So we may be okay after all.
posted by EmpressCallipygos at 11:50 AM on May 23, 2011


And, I appear to have switched you both around for each other. Sorry.
posted by EmpressCallipygos at 11:50 AM on May 23, 2011


Actually, a question -- that Volcanic Ash Advisory link is pretty helpful, save for the fact that it's not clear exactly what each of the colors mean. Do you know what it means whether an area is red, green, or blue?
posted by EmpressCallipygos at 12:43 PM on May 23, 2011


This just in (also posting this for Wilder's benefit) -- geologists in Iceland are saying that the eruption already appears to be calming down and getting a bit smaller.

Sorry for threadsitting, but this is keeping me from flailing and running around with my pants on my head here at work. Thanks.
posted by EmpressCallipygos at 1:08 PM on May 23, 2011


I completely understand EmpressCallipygos and send you ever good thought. Ryanair just said that their airframe & engine manufacturers have certified them to fly after a 1 hour test flight over Scotland at 11 am so let me know how you get on!
posted by Wilder at 4:58 AM on May 24, 2011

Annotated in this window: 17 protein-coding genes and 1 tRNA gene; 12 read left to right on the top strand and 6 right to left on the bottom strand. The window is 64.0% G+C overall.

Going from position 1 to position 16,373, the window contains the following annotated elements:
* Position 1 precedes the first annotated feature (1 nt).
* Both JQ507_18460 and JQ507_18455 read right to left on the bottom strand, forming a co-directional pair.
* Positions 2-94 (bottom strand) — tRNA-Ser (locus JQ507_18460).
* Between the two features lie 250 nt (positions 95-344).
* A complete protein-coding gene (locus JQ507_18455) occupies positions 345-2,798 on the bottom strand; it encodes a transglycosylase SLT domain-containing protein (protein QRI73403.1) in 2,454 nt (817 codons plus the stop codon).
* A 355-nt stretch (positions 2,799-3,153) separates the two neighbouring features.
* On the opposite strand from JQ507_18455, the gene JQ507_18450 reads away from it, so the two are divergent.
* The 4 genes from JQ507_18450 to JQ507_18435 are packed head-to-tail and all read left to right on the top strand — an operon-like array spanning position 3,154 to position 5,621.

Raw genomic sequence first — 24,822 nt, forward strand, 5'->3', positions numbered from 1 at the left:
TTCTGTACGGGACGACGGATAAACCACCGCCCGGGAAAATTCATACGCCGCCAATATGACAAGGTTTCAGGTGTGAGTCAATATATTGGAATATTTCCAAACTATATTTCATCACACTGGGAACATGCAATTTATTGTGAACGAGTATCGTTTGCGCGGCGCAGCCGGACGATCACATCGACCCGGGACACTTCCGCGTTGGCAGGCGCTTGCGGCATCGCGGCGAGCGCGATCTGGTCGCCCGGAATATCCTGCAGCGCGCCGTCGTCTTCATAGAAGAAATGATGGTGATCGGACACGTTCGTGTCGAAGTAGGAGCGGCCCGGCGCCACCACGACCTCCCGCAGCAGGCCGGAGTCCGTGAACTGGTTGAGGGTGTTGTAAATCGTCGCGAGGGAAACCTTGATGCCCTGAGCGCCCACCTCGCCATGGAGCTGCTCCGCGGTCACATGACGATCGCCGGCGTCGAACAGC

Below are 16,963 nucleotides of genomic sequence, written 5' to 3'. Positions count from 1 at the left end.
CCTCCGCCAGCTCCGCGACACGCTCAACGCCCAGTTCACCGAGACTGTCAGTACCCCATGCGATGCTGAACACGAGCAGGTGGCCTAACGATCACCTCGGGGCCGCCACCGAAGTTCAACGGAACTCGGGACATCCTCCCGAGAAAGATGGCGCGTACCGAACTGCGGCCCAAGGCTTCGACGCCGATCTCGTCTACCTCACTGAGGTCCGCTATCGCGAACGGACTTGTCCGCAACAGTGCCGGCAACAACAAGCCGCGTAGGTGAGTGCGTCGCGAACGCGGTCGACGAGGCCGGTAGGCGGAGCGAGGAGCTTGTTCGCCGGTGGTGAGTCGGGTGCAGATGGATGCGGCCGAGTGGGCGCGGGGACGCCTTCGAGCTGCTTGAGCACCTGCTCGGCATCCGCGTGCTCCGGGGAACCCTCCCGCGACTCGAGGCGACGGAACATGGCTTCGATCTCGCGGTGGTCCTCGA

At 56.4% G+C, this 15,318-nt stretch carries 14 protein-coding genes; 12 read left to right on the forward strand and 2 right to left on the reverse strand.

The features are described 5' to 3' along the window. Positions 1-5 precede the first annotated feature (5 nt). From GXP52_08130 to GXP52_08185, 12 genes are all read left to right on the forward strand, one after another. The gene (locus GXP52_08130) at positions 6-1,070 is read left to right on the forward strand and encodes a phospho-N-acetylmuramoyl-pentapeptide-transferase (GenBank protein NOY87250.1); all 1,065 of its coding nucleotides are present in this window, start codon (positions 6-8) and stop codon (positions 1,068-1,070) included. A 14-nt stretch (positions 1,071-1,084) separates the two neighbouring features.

Arg. Have just noticed that I made a mistake -- I am not on iceland AIR, I am on Iceland EXPRESS.

I did just check their site, and they are flying to London this afternoon - about 6 hours later than anticipated. I've also heard things will be clearing up by Friday. But Iceland Express has some very dicey reviews online, so I'm nervous for a whole new reason now.

gah.
posted by EmpressCallipygos at 9:22 AM on May 24, 2011


This just in: Iceland Express is reporting back-to-normal service today, and they're even selling tickets to my very itinerary tomorrow on Kayak -- so this all bodes well.

Thank you for bearing with my freakout.
posted by EmpressCallipygos at 5:01 AM on May 26, 2011